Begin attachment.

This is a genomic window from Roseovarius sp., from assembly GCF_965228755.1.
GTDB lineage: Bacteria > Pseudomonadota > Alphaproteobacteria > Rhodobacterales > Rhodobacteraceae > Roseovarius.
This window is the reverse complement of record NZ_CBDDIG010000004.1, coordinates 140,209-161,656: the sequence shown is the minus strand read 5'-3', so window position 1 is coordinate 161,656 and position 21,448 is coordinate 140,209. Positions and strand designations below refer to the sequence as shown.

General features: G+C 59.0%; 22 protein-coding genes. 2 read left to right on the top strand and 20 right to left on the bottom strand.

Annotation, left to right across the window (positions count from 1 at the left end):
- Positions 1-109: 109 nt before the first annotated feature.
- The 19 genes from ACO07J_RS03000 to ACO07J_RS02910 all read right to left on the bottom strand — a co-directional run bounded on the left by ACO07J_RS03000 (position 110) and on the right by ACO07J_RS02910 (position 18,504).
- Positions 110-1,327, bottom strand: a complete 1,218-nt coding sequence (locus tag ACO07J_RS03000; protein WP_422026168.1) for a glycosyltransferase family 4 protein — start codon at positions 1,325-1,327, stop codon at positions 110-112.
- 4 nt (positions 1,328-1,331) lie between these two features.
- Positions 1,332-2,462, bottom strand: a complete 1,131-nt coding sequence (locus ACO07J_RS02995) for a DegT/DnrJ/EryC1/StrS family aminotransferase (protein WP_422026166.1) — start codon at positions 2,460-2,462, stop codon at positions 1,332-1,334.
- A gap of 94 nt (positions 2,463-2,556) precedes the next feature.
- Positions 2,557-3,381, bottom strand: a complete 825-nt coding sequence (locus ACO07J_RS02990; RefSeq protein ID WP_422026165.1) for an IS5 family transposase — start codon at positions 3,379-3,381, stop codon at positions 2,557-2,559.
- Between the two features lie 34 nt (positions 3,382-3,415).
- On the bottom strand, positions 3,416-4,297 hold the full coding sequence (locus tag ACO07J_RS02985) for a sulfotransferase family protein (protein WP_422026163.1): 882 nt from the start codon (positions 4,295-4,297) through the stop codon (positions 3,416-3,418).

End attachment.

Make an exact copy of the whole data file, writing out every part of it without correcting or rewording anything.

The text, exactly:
This is a genomic window from Roseovarius sp., from assembly GCF_965228755.1.
GTDB lineage: Bacteria > Pseudomonadota > Alphaproteobacteria > Rhodobacterales > Rhodobacteraceae > Roseovarius.
This window is the reverse complement of record NZ_CBDDIG010000004.1, coordinates 140,209-161,656: the sequence shown is the minus strand read 5'-3', so window position 1 is coordinate 161,656 and position 21,448 is coordinate 140,209. Positions and strand designations below refer to the sequence as shown.

General features: G+C 59.0%; 22 protein-coding genes. 2 read left to right on the top strand and 20 right to left on the bottom strand.

Annotation, left to right across the window (positions count from 1 at the left end):
- Positions 1-109: 109 nt before the first annotated feature.
- The 19 genes from ACO07J_RS03000 to ACO07J_RS02910 all read right to left on the bottom strand — a co-directional run bounded on the left by ACO07J_RS03000 (position 110) and on the right by ACO07J_RS02910 (position 18,504).
- Positions 110-1,327, bottom strand: a complete 1,218-nt coding sequence (locus tag ACO07J_RS03000; protein WP_422026168.1) for a glycosyltransferase family 4 protein — start codon at positions 1,325-1,327, stop codon at positions 110-112.
- 4 nt (positions 1,328-1,331) lie between these two features.
- Positions 1,332-2,462, bottom strand: a complete 1,131-nt coding sequence (locus ACO07J_RS02995) for a DegT/DnrJ/EryC1/StrS family aminotransferase (protein WP_422026166.1) — start codon at positions 2,460-2,462, stop codon at positions 1,332-1,334.
- A gap of 94 nt (positions 2,463-2,556) precedes the next feature.
- Positions 2,557-3,381, bottom strand: a complete 825-nt coding sequence (locus ACO07J_RS02990; RefSeq protein ID WP_422026165.1) for an IS5 family transposase — start codon at positions 3,379-3,381, stop codon at positions 2,557-2,559.
- Between the two features lie 34 nt (positions 3,382-3,415).
- On the bottom strand, positions 3,416-4,297 hold the full coding sequence (locus tag ACO07J_RS02985) for a sulfotransferase family protein (protein WP_422026163.1): 882 nt from the start codon (positions 4,295-4,297) through the stop codon (positions 3,416-3,418).